Friday, March 17, 2023

Oliver & Company


Following the financial failure of The Black Cauldron, Disney CEO Michael Eisner and Chairman Jeffrey Katzenberg invited Disney animators to pitch ideas for future animated features. Among the many pitches, story artist Pete Young suggested “Oliver Twist with dogs”, which manifested in 1988 as Oliver & Company, the final film in Disney’s “Dark Age” of animation. Although critics had a divisive reaction on release, it still did very well enough at the box office, making an estimated $121 million against a budget of $31 million, enough that justified Katzenberg’s mandated yearly release schedule.

In the years since its original release, Oliver & Company has also gained a cult following, much like other overlooked Disney films like Treasure Planet or Atlantis: The Lost Empire. One key factor in this film receiving comparatively little attention, however, may be that it came out only one year before Disney’s take on The Little Mermaid, which kicked off the Disney Renaissance. Regardless, there are plenty of things to like about Oliver & Company that make it worth watching it today, even if the finished product is far from perfect.

On Fifth Avenue in New York City, several kittens are left in a box outside a shop, but an orange tabby, Oliver (Joey Lawrence), doesn’t get adopted. While forced to fend for himself, Oliver meets a laidback mongrel named Dodger (Billy Joel) who helps him steal food from a hotdog vendor. When Dodger reneges on their deal to split their bounty, Oliver follows him to a barge, where Dodger lives with a gang of other poverty-stricken dogs (Tito the chihuahua (Cheech Marin), Einstein the Great Dane (Richard Mulligan), Rita the Saluki (Sheryl Lee Ralph), and Francis the bulldog (Roscoe Lee Browne)). Oliver also learns that the dogs’ owner, a petty thief named Fagin (Dom DeLuise), is indebted to Sykes (Robert Loggia), a loan shark and criminal who presents an ultimatum. With only three days left for Fagin to pay off his debt, Oliver decides to help the dogs, but a wrench is thrown into their plans when he gets adopted by Jenny Foxworth (Natalie Gregory), a kind-hearted rich girl who takes a liking to him.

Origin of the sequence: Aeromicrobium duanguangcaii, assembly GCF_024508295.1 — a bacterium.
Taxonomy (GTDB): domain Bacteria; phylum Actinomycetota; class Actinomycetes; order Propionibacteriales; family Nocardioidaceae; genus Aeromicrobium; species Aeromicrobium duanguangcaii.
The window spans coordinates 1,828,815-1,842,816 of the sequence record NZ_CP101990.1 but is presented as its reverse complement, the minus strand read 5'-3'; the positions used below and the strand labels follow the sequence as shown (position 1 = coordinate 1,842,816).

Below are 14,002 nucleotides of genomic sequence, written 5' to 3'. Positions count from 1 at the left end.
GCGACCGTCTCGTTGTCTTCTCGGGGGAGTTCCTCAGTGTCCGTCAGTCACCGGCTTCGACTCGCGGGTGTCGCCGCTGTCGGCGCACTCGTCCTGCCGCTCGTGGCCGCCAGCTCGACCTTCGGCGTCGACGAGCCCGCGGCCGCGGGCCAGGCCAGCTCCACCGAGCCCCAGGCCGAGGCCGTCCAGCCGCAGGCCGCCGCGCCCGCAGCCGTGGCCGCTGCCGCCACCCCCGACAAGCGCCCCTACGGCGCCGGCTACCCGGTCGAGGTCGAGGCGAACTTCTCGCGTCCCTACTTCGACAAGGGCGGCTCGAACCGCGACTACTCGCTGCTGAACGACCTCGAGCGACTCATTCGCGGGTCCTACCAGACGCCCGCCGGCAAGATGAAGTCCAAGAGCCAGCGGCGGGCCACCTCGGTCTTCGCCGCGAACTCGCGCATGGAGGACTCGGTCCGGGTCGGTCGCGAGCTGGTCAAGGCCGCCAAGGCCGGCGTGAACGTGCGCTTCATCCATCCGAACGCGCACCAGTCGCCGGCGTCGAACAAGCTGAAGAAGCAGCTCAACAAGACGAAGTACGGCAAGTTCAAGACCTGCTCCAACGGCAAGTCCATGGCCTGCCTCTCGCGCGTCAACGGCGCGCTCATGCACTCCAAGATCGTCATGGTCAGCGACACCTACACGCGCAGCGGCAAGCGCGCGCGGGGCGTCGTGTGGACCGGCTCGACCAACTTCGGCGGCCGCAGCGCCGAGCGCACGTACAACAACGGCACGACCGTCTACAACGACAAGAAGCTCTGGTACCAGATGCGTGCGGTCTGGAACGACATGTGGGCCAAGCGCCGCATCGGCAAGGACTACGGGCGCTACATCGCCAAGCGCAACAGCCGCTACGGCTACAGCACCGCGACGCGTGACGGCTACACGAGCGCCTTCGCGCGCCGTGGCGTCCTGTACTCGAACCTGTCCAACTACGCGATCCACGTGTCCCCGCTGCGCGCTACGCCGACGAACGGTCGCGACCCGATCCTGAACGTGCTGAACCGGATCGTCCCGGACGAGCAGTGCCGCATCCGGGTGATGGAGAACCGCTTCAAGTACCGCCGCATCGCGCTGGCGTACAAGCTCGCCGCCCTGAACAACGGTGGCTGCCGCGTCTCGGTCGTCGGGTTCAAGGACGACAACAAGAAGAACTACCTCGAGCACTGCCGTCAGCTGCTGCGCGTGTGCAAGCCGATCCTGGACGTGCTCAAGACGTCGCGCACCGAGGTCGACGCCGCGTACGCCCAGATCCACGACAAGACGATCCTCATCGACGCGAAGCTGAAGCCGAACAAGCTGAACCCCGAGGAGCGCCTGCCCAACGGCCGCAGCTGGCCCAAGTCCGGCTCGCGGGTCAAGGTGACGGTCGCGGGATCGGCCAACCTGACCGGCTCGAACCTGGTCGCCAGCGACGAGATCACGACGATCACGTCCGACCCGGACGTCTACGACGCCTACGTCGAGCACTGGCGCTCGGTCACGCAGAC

Oliver's (Joey Lawrence, right) life changes when he meets Dodger (Billy Joel, left).

As previously mentioned, Oliver & Company is based on the novel Oliver Twist by Charles Dickens. Since I haven’t read the book myself or seen any of its numerous adaptations, I can’t speak to its accuracy in handling the source material. Conducting independent research for this review suggested that it deviated quite a bit in places, though that’s not really uncommon for a Disney film. For example, The Little Mermaid has a happier ending than the original story and Hercules deviates heavily from actual Greek mythology, playing out more like a superhero film.

Speaking on its own merits then, Oliver & Company certainly has its narrative flaws. Pretty much every character can feel flat, as none of them go through any significant change throughout the story apart from their circumstances. We never learn exactly why Fagin owes Sykes a lot of money or even the amount. It’s unclear how exactly Tito and Oliver were supposed to rob the Foxworth’s limo after stopping it. There may be more examples, but these stood out more.